How Serious Is Meningioma?

March 12, 2024 0

In the realm of brain tumors, meningiomas stand out for their prevalence and potential impact on health. These tumors, which arise from the meninges, the protective layers covering the brain and spinal cord, are among the most commonly diagnosed primary brain tumors globally. 

Statistics show that meningiomas account for nearly 37.6% of all primary central nervous system tumors. But what makes meningiomas serious? How do they develop, and what are the risk factors? Delve into the details to uncover the significance of meningiomas and understand why they require careful consideration.

What Is Meningioma, and How Does It Form?

Meningioma is a slow-growing tumor from the meninges, the protective layers covering the brain and spinal cord. These tumors are typically non-cancerous but can cause symptoms depending on their size and location. 

Meningiomas are thought to develop from abnormal growth of arachnoid cells in the meninges. The exact cause of this abnormal growth is not fully understood, but factors like age, genetics, and hormonal changes may play a role.

Dr. Vikas Gupta, a renowned neurosurgeon, specializes in treating Meningioma. He offers personalized treatment plans for each patient with his expertise and advanced surgical skills. He is dedicated to providing compassionate care and ensuring the best possible outcomes for individuals with Meningioma.

What Are Its Risk Factors?

The risk factors for meningiomas include:

  • Age: Risk increases with age, peaking after 65 years, while children aged 0-14 are at the lowest risk.
  • Ethnicity: African Americans have higher rates of meningioma than other ethnic groups in the U.S.
  • Ionizing Radiation: High doses, as well as low doses (e.g., dental X-rays), are associated with increased risk.
  • Neurofibromatosis type 2 (NF2): Genetic disorder increases the risk.
  • Hormones: Studies suggest a correlation, especially in women, with factors such as estrogen, progesterone, and androgen receptors.
  • Obesity: Several extensive studies indicate a possible relationship between obesity and meningioma incidence.

“The risk factors highlight the multifactorial nature of meningioma development, with age, ethnicity, radiation exposure, genetic predisposition, hormonal influences, and obesity all playing potential roles. Understanding these factors can help identify individuals at higher risk and implement preventive strategies where possible,” says Dr Vikas Gupta.

What Are The Symptoms?

As meningiomas are slow-growing tumors, they often do not cause noticeable symptoms until they are large. Some meningiomas may remain asymptomatic for a patient’s lifetime or be detected unexpectedly when a patient has a brain scan for unrelated symptoms. Presenting signs and symptoms depend on the size and location of the tumor. Symptoms of meningiomas may include:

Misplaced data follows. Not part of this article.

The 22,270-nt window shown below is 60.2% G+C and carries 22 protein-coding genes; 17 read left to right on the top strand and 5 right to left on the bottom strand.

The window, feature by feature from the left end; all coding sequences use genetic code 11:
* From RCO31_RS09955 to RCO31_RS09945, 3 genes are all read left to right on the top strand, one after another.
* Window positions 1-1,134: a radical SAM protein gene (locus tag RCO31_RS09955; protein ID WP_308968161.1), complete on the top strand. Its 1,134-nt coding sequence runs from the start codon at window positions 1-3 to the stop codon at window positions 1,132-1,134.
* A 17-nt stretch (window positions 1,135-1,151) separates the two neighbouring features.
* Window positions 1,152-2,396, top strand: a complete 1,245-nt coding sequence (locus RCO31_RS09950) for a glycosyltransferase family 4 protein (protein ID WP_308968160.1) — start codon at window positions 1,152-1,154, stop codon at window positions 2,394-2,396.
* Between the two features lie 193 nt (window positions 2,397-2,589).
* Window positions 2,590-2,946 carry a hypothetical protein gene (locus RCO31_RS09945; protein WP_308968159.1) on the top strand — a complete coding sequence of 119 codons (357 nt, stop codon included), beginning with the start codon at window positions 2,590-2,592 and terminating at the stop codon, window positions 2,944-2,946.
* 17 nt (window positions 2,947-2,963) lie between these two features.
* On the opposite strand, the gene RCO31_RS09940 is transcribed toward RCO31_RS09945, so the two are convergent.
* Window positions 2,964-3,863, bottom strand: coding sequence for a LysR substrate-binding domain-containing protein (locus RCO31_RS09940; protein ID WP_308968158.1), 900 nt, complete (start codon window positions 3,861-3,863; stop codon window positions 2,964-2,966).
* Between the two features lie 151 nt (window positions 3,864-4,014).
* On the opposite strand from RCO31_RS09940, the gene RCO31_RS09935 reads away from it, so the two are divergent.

• Headaches
  • Seizures
  • Change in personality or behavior
  • Progressive focal neurologic deficit
  • Confusion
  • Drowsiness
  • Hearing loss or ringing in the ears
  • Muscle weakness
  • Nausea or vomiting
  • Visual disorders

Symptoms can be related more specifically to the location of the meningioma. Examples include:

  • Falx and Parasagittal: Impaired brain functioning levels, such as reasoning and memory. If located in the middle section, it would likely cause leg weakness/numbness or seizures.
  • Convexity: This may cause seizures, headaches, and neurological deficits.
  • Sphenoid: Vision problems, loss of sensation in the face or facial numbness, and seizures.
  • Olfactory Groove: Loss of smell due to compression of the nerves between the brain and the nose. If the tumor grows large enough, vision problems may occur due to compression of the optic nerve.
  • Suprasellar: Vision problems due to compression of the optic nerves/chiasm.
  • Posterior Fossa: Facial symptoms or loss of hearing due to compression of cranial nerves, unsteady gait, and problems with coordination.
  • Intraventricular: This may block the flow of cerebrospinal fluid, resulting in obstructive hydrocephalus, potentially leading to headaches, lightheadedness, and changes in mental function.
  • Intraorbital: Buildup of pressure in the eyes, leading to a bulging appearance and potential vision loss.
  • Spinal: Back pain or limb pain caused by nerve compression that runs into the spinal cord.

How Can It Be Diagnosed?

Diagnosing meningiomas can be challenging due to their slow growth and symptoms that mimic typical signs of aging or other conditions. However, a thorough neurological evaluation is crucial when symptoms like mental dysfunction, seizures, or persistent headaches arise.